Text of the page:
Does how and where you work affect privacy and communication? As anyone who's worked in a cubicle or a corner office can attest, it's an obvious question. And yet, the answer isn't as straight forward. Many tech firms will tell you how open workspaces have helped teams collaborate more efficiently, while most executives know they've made it when they achieve the corner suite. Recently a team of researchers set out to find out the distinct benefits associated with various office spaces and how they affect workspace satisfaction.
Workspace Privacy vs. Communication
In their paper "Workspace Satisfaction: The Privacy-Communication Trade-Off in Open-Plan Offices," researchers from the University of Sydney compiled data using the University of California at Berkeley's Post-Occupancy Evaluation (POE) database from the Center for the Built Environment (CBE). The CBE is one of the most widely used evaluation tools and included in many building rating systems such as LEED. The CBE questionnaire classifies office layouts into five categories depending on the level of personal enclosure:
- Enclosed private office
- Enclosed shared office
- Cubicles with high partitions (about five or more feet high)
- Cubicles with low partitions (lower than five feet high)
- Open office with no partitions or limited partitions
Using this information, researchers sought to understand if occupant satisfaction with various Indoor Environmental Quality (IEQ) factors change depending on different office layouts, as well as if the priority of various IEQ factors (i.e. relative importance for shaping occupants’ overall workspace satisfaction) differ between occupant groups in different office layouts and if the benefits offset the disadvantages in the open-plan office layout.
People in Private Offices Shouldn't Throw Stones
Now, before we get into the results, it's fair to admit that while we all want to believe that collaborative workspaces really do work, secretly, we long for a private office. We've all suffered through cubicle-mates who clipped their toenails, spoke too loudly on the phone or watched cat videos on YouTube. Most of us like to think that at some point in our lives, we've earned the right to close a door, pour a drink and maybe take a nap on the couch like Mad Man's Don Draper.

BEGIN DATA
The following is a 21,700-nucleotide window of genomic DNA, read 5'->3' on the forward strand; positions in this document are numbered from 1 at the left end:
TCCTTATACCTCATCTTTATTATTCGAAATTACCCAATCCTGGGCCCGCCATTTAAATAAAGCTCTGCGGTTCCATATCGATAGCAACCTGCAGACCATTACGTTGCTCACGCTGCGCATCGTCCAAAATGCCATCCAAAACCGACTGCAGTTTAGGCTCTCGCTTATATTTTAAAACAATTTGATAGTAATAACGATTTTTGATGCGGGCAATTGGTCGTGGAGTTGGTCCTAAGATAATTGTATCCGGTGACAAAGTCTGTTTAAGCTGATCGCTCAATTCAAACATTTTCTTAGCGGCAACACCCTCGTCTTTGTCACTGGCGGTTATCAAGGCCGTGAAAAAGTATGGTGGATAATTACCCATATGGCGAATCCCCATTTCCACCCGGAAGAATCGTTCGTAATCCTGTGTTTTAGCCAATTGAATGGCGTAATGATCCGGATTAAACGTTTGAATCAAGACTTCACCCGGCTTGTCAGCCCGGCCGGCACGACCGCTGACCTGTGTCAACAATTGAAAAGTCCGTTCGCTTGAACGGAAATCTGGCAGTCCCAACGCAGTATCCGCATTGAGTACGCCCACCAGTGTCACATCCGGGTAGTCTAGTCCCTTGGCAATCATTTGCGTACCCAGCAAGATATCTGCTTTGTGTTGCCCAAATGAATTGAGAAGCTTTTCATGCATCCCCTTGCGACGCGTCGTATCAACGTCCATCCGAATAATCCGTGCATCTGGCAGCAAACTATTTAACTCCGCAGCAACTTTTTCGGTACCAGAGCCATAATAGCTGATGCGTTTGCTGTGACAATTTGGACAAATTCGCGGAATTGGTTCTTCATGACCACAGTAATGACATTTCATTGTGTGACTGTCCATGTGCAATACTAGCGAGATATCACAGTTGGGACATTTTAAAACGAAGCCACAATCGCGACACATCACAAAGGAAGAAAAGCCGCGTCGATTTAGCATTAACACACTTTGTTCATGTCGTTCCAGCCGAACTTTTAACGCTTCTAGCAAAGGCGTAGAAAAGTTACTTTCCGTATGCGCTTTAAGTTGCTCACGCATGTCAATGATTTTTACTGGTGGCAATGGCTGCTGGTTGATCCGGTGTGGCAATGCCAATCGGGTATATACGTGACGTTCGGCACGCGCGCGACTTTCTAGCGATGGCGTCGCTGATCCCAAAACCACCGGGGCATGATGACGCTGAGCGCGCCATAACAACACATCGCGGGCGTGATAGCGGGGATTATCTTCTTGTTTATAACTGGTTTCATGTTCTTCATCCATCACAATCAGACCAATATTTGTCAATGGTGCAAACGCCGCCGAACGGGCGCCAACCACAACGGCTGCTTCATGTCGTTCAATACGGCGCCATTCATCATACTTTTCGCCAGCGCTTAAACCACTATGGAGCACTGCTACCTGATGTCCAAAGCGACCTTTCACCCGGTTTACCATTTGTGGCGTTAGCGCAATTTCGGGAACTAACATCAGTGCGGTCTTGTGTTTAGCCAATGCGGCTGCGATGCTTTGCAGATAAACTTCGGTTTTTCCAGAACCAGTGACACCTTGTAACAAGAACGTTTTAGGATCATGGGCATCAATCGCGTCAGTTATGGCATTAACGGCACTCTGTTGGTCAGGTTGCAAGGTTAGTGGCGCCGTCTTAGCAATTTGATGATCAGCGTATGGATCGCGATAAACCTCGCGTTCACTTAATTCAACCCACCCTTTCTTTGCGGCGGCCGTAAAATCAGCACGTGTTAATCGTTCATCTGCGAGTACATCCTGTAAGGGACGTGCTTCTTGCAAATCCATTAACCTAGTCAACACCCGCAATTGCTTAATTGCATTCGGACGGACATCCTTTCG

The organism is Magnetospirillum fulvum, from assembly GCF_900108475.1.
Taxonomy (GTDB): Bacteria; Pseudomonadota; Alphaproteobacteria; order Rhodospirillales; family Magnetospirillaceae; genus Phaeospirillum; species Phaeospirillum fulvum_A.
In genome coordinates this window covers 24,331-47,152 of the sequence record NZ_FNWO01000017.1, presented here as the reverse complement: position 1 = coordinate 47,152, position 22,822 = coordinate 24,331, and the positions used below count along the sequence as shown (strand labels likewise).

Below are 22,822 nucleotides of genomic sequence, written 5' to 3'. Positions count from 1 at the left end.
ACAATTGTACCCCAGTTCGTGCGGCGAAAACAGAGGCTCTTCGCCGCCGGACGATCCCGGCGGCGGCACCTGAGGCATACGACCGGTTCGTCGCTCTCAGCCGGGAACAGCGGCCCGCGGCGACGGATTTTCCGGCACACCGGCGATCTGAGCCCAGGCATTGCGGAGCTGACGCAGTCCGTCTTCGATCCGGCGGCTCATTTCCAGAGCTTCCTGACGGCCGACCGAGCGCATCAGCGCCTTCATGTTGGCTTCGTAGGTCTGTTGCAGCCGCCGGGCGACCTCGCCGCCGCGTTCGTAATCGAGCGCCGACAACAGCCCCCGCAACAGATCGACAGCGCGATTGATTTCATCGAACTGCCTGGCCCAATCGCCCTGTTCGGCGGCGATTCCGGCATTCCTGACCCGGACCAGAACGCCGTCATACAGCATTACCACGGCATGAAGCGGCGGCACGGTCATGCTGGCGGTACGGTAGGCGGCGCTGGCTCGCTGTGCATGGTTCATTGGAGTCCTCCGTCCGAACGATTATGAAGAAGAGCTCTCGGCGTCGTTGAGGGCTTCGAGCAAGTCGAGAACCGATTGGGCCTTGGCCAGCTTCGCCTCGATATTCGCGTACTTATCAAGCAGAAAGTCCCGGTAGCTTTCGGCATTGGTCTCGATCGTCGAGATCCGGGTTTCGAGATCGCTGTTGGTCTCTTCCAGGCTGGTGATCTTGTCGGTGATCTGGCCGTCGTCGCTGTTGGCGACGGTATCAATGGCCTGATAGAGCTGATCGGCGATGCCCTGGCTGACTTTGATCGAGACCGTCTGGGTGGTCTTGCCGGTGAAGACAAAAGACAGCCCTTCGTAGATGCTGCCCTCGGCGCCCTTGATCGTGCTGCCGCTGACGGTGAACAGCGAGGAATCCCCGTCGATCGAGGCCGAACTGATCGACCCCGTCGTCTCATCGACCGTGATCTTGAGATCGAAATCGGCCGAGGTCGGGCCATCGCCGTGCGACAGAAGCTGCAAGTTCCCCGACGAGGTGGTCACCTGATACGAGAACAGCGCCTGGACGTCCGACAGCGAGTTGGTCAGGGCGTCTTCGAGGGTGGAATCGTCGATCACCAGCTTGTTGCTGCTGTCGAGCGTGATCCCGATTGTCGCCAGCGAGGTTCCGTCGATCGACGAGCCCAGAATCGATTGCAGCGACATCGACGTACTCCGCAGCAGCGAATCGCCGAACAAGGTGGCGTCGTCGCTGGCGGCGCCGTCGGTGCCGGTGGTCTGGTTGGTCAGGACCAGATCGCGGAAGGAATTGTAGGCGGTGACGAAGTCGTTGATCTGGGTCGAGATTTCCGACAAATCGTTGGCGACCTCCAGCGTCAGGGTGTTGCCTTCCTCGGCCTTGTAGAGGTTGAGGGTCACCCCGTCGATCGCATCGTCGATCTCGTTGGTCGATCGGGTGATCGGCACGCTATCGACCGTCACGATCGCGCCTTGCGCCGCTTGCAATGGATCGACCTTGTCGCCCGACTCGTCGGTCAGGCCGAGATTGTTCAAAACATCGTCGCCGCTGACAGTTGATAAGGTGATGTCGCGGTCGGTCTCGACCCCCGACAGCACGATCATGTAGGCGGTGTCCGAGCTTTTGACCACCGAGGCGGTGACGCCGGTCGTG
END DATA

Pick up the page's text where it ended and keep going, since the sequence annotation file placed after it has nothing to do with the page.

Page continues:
Not surprisingly, according to the study, those with enclosed private offices registered the highest overall workspace satisfaction score, followed by enclosed shared office and then three configurations of open-plan offices (i.e. high partitioned, low partitioned and no/limited partitioned). Additionally, enclosed private office significantly outscored the other office layouts across most of the IEQ factors and their occupants rated all aspects of IEQ positively.
When it came down to those with enclosed offices and open-plan offices the noticeable differences included "visual privacy," "amount of space," "sound privacy" and "noise level." As one might expect, one's satisfaction with "visual privacy" declined as the degree of enclosure decreased, though "sound privacy" didn’t exhibit any correspondence with the degree of enclosure in office layout — perhaps because most of us have become accustomed to working while wearing earbuds.
Maybe the most revealing result is that satisfaction with "ease of interaction" was no higher in open-plan offices than in private office. However, among three open-plan configurations, occupants in
no/limited partitioned office tend to be more satisfied with the most of IEQ factors except "visual privacy," compared to those in cubicles.
Open Workspaces Can Still Thrive
While the study didn't break down satisfaction by industry level, I think we all can agree that for some organizations an open workspace makes a lot of sense, especially if the company values collaboration and innovation. The study didn't measure if open spaces affected different levels of employees differently. Were you more likely to be satisfied with an enclosed private office if you were a member of the C-suite than if you were a mid-level manager or customer representative?
The study does confirm what we're all thinking. But doesn't mean we should abandon new ways of working. Additionally, just because you have an open workspace doesn't mean you're collaborating better than others. It takes more than just tearing down walls — it also requires a commitment to technology and process management.
Image credit: Shutterstock / AdStock RF
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